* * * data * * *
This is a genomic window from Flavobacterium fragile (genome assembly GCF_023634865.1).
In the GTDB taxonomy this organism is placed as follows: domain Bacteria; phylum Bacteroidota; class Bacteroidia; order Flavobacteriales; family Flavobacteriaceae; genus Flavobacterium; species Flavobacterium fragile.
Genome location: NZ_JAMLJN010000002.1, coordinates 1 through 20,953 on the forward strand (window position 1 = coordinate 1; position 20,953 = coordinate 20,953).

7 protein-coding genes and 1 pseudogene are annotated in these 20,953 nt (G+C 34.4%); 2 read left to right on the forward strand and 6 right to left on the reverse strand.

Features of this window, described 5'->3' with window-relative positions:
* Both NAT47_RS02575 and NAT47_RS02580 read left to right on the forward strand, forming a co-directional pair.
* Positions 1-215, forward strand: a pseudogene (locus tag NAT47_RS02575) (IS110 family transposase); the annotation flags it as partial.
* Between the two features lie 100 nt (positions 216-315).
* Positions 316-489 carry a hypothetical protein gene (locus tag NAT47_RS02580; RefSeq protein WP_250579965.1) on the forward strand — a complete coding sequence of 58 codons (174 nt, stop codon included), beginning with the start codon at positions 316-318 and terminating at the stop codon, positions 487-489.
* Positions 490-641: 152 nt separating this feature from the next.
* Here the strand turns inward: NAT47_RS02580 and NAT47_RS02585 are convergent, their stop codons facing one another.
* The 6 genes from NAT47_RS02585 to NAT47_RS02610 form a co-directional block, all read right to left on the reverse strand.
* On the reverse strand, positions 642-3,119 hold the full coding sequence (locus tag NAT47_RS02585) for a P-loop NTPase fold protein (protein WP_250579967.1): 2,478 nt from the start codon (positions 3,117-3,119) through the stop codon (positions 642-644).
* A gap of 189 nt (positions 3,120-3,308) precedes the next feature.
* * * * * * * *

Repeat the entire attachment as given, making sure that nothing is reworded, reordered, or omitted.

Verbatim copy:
This is a genomic window from Flavobacterium fragile (genome assembly GCF_023634865.1).
In the GTDB taxonomy this organism is placed as follows: domain Bacteria; phylum Bacteroidota; class Bacteroidia; order Flavobacteriales; family Flavobacteriaceae; genus Flavobacterium; species Flavobacterium fragile.
Genome location: NZ_JAMLJN010000002.1, coordinates 1 through 20,953 on the forward strand (window position 1 = coordinate 1; position 20,953 = coordinate 20,953).

7 protein-coding genes and 1 pseudogene are annotated in these 20,953 nt (G+C 34.4%); 2 read left to right on the forward strand and 6 right to left on the reverse strand.

Features of this window, described 5'->3' with window-relative positions:
* Both NAT47_RS02575 and NAT47_RS02580 read left to right on the forward strand, forming a co-directional pair.
* Positions 1-215, forward strand: a pseudogene (locus tag NAT47_RS02575) (IS110 family transposase); the annotation flags it as partial.
* Between the two features lie 100 nt (positions 216-315).
* Positions 316-489 carry a hypothetical protein gene (locus tag NAT47_RS02580; RefSeq protein WP_250579965.1) on the forward strand — a complete coding sequence of 58 codons (174 nt, stop codon included), beginning with the start codon at positions 316-318 and terminating at the stop codon, positions 487-489.
* Positions 490-641: 152 nt separating this feature from the next.
* Here the strand turns inward: NAT47_RS02580 and NAT47_RS02585 are convergent, their stop codons facing one another.
* The 6 genes from NAT47_RS02585 to NAT47_RS02610 form a co-directional block, all read right to left on the reverse strand.
* On the reverse strand, positions 642-3,119 hold the full coding sequence (locus tag NAT47_RS02585) for a P-loop NTPase fold protein (protein WP_250579967.1): 2,478 nt from the start codon (positions 3,117-3,119) through the stop codon (positions 642-644).
* A gap of 189 nt (positions 3,120-3,308) precedes the next feature.